My sister-in-law recently told me a scary story. It was so outrageous that at first I didn’t believe it. Then my own experiences convinced me it was true.

Her youngest son, my nephew, had a stroke in his early 30s, and for a time was confined to a wheelchair. On a car ride back from the doctor’s office, they discussed how helpful it would be to get a cup holder for his wheelchair. During this discussion, their phones were off and in their pockets, but not powered down. It was their only conversation about cup holders.

When they arrived home and opened their computers, advertisements for wheelchair cup holders popped up on their screens.

I thought it must have been an incredible, and spooky, coincidence until this happened to me: I was in my State Farm insurance agent’s office a few months ago, and I asked my agent if I could get a break on my homeowner’s insurance by installing a security system. She said yes, but the savings would not offset the cost of the system. That was the end of the conversation. My phone was in my pocket, off but not powered down. At no time had I done an online search for security systems nor mentioned it to anyone in an email or text.

On my way home from the agent’s office, I got a phone call from a salesman asking if I wanted to buy a security system. Later that day, I got texts and an email from security companies, and I got several more over the next several days. Except for those few days, I’ve never received a flurry of ads for security systems, before or since.

That made me a believer. I was convinced my phone, turned off and in my pocket, was listening — digitally — to everything I was saying; that key words and phrases, in this case “security systems,” were being picked up by voice recognition software and triggering a contact to companies that then contacted me about buying their product.

Internet giants like Google and Facebook have denied they record ambient conversations for the purpose of targeting advertising. They say their algorithms based on our internet use are so good at sending us appropriate ads that it just appears they are listening.

But internet guru Kim Komando said experiments confirm we’re not being paranoid, our phones really are listening to everything we say.

Whether or not they are listening, it is undeniable they have the technology to do so, and the privacy implications of that are sobering. As long as that technology is used solely for the purpose of selling products, it is irritating but harmless. But in the wrong hands, the potential for civil rights abuse is vast.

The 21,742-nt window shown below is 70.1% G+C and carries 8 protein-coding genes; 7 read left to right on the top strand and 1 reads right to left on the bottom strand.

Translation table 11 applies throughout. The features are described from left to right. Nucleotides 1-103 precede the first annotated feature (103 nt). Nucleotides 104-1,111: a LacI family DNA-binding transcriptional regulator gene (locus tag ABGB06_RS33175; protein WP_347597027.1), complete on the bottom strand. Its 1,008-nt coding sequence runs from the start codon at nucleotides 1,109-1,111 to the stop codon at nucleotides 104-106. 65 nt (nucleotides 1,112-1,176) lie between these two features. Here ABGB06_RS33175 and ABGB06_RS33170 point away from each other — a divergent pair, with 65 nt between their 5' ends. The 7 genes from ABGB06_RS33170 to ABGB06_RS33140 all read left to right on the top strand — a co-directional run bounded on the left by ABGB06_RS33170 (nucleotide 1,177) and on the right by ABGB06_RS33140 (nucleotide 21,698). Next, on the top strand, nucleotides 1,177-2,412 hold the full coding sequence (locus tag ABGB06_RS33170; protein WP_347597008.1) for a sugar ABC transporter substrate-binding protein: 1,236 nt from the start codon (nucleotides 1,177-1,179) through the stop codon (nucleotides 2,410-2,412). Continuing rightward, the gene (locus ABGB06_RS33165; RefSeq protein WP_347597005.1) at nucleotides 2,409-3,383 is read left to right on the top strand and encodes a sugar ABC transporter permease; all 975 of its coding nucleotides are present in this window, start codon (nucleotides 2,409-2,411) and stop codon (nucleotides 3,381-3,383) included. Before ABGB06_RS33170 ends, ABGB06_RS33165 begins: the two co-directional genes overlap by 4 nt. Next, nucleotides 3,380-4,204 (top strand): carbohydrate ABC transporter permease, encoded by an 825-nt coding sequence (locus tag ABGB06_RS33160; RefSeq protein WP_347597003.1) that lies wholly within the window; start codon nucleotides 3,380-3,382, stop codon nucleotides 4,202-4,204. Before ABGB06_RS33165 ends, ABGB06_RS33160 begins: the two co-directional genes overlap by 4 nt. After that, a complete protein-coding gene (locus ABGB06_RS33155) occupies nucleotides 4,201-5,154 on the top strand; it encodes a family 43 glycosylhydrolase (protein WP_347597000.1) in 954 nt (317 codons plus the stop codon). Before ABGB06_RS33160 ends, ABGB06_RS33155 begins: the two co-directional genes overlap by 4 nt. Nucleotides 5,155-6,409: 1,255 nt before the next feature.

And in an era when social media giants wield immense influence, such abuse is not beyond imagining.

Some people are taking steps to protect their privacy, including turning off the microphones on their phones and putting covers over their computer video cameras to prevent anyone from peering into their living rooms.

I recently re-read George Orwell’s classic “1984,” in which Big Brother controls and enslaves the entire populace, in part by listening to their conversations and punishing everyone who says anything opposed to the party line. Listening stations everywhere record their conversations.

I was struck by how crude and unsophisticated the means of mind-control were in Orwell’s world. And how vastly more effective and sophisticated are the digital/electronic tools available today to anyone who might want to enact an Orwellian nightmare — right down to these tiny, powerful computers we willingly carry around in our pockets.

If our phones are listening to us, whether it’s via social media or the government, then people of every political persuasion in a free society should be concerned. The cybertools for oppression are powerful and readily available. Nothing in history suggests those tools couldn’t be turned against us by despots on the left or the right. If we can’t have a private conversation in the intimacy of our own living rooms, then we may already be on the road to tyranny.


Bill Sherman, a retired Tulsa World editor and reporter, is a member of the Tulsa World Community Advisory Board. Opinion pieces by board members appear in this space most weeks.

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Bill Sherman, a retired Tulsa World editor and reporter, is a member of the Tulsa World Community Advisory Board. Opinion pieces by board members appear in this space most weeks.